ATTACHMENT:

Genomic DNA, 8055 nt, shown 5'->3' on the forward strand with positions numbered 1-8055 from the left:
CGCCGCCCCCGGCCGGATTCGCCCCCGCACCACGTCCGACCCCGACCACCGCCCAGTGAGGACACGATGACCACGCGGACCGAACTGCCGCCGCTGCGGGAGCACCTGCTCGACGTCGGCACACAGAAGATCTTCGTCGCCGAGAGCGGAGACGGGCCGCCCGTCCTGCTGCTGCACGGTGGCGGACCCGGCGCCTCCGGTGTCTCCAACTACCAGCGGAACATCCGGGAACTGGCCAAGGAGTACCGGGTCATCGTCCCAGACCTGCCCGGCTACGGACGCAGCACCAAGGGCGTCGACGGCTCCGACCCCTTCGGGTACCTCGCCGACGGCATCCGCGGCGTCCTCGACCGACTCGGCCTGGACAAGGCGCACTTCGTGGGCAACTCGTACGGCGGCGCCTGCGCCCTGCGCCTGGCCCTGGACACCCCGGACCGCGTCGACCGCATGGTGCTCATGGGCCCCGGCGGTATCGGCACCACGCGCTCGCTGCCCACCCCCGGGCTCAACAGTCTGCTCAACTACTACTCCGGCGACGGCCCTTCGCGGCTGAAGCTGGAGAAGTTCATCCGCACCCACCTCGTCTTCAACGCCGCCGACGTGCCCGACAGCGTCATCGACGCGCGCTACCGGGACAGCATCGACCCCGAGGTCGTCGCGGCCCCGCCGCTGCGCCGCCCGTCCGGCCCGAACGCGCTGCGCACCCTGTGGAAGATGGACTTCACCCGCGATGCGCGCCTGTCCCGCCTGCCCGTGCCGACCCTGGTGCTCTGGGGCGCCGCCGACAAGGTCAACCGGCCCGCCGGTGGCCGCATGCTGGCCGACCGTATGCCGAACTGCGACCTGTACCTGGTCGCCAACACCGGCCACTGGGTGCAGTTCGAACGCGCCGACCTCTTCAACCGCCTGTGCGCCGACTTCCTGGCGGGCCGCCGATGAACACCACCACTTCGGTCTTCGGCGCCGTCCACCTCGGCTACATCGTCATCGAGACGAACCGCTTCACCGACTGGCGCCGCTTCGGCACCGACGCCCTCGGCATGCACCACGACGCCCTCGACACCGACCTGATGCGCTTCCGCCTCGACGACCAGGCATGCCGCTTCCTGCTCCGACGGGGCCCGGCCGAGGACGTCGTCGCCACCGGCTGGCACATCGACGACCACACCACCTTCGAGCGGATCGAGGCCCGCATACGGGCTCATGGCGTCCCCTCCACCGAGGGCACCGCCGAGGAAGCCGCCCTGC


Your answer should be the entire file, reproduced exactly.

Genomic DNA, 8055 nt, shown 5'->3' on the forward strand with positions numbered 1-8055 from the left:
CGCCGCCCCCGGCCGGATTCGCCCCCGCACCACGTCCGACCCCGACCACCGCCCAGTGAGGACACGATGACCACGCGGACCGAACTGCCGCCGCTGCGGGAGCACCTGCTCGACGTCGGCACACAGAAGATCTTCGTCGCCGAGAGCGGAGACGGGCCGCCCGTCCTGCTGCTGCACGGTGGCGGACCCGGCGCCTCCGGTGTCTCCAACTACCAGCGGAACATCCGGGAACTGGCCAAGGAGTACCGGGTCATCGTCCCAGACCTGCCCGGCTACGGACGCAGCACCAAGGGCGTCGACGGCTCCGACCCCTTCGGGTACCTCGCCGACGGCATCCGCGGCGTCCTCGACCGACTCGGCCTGGACAAGGCGCACTTCGTGGGCAACTCGTACGGCGGCGCCTGCGCCCTGCGCCTGGCCCTGGACACCCCGGACCGCGTCGACCGCATGGTGCTCATGGGCCCCGGCGGTATCGGCACCACGCGCTCGCTGCCCACCCCCGGGCTCAACAGTCTGCTCAACTACTACTCCGGCGACGGCCCTTCGCGGCTGAAGCTGGAGAAGTTCATCCGCACCCACCTCGTCTTCAACGCCGCCGACGTGCCCGACAGCGTCATCGACGCGCGCTACCGGGACAGCATCGACCCCGAGGTCGTCGCGGCCCCGCCGCTGCGCCGCCCGTCCGGCCCGAACGCGCTGCGCACCCTGTGGAAGATGGACTTCACCCGCGATGCGCGCCTGTCCCGCCTGCCCGTGCCGACCCTGGTGCTCTGGGGCGCCGCCGACAAGGTCAACCGGCCCGCCGGTGGCCGCATGCTGGCCGACCGTATGCCGAACTGCGACCTGTACCTGGTCGCCAACACCGGCCACTGGGTGCAGTTCGAACGCGCCGACCTCTTCAACCGCCTGTGCGCCGACTTCCTGGCGGGCCGCCGATGAACACCACCACTTCGGTCTTCGGCGCCGTCCACCTCGGCTACATCGTCATCGAGACGAACCGCTTCACCGACTGGCGCCGCTTCGGCACCGACGCCCTCGGCATGCACCACGACGCCCTCGACACCGACCTGATGCGCTTCCGCCTCGACGACCAGGCATGCCGCTTCCTGCTCCGACGGGGCCCGGCCGAGGACGTCGTCGCCACCGGCTGGCACATCGACGACCACACCACCTTCGAGCGGATCGAGGCCCGCATACGGGCTCATGGCGTCCCCTCCACCGAGGGCACCGCCGAGGAAGCCGCCCTGC